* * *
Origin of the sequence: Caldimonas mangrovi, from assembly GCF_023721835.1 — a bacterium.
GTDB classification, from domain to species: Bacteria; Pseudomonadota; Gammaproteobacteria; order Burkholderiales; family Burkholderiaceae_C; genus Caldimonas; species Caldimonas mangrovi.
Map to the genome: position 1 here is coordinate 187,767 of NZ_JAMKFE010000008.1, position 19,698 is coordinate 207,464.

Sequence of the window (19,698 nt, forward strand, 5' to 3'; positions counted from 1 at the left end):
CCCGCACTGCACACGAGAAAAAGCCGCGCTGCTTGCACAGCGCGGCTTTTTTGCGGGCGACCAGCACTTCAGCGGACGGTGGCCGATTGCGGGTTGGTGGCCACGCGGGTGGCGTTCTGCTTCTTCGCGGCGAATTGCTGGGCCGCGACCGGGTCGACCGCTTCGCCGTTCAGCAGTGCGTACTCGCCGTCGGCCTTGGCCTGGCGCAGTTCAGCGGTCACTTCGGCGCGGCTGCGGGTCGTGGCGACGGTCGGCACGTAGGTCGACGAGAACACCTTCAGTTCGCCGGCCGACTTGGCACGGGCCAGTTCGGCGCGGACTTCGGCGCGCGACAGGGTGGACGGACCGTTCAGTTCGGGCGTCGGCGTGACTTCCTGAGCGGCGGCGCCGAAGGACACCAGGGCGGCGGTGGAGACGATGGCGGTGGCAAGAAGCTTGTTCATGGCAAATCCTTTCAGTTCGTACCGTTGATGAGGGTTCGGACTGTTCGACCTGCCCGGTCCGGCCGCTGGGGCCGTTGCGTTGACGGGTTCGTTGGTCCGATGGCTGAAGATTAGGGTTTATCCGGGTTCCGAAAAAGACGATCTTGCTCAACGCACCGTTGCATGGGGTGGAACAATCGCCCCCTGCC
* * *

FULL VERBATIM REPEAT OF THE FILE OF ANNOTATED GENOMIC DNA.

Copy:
Origin of the sequence: Caldimonas mangrovi, from assembly GCF_023721835.1 — a bacterium.
GTDB classification, from domain to species: Bacteria; Pseudomonadota; Gammaproteobacteria; order Burkholderiales; family Burkholderiaceae_C; genus Caldimonas; species Caldimonas mangrovi.
Map to the genome: position 1 here is coordinate 187,767 of NZ_JAMKFE010000008.1, position 19,698 is coordinate 207,464.

Sequence of the window (19,698 nt, forward strand, 5' to 3'; positions counted from 1 at the left end):
CCCGCACTGCACACGAGAAAAAGCCGCGCTGCTTGCACAGCGCGGCTTTTTTGCGGGCGACCAGCACTTCAGCGGACGGTGGCCGATTGCGGGTTGGTGGCCACGCGGGTGGCGTTCTGCTTCTTCGCGGCGAATTGCTGGGCCGCGACCGGGTCGACCGCTTCGCCGTTCAGCAGTGCGTACTCGCCGTCGGCCTTGGCCTGGCGCAGTTCAGCGGTCACTTCGGCGCGGCTGCGGGTCGTGGCGACGGTCGGCACGTAGGTCGACGAGAACACCTTCAGTTCGCCGGCCGACTTGGCACGGGCCAGTTCGGCGCGGACTTCGGCGCGCGACAGGGTGGACGGACCGTTCAGTTCGGGCGTCGGCGTGACTTCCTGAGCGGCGGCGCCGAAGGACACCAGGGCGGCGGTGGAGACGATGGCGGTGGCAAGAAGCTTGTTCATGGCAAATCCTTTCAGTTCGTACCGTTGATGAGGGTTCGGACTGTTCGACCTGCCCGGTCCGGCCGCTGGGGCCGTTGCGTTGACGGGTTCGTTGGTCCGATGGCTGAAGATTAGGGTTTATCCGGGTTCCGAAAAAGACGATCTTGCTCAACGCACCGTTGCATGGGGTGGAACAATCGCCCCCTGCC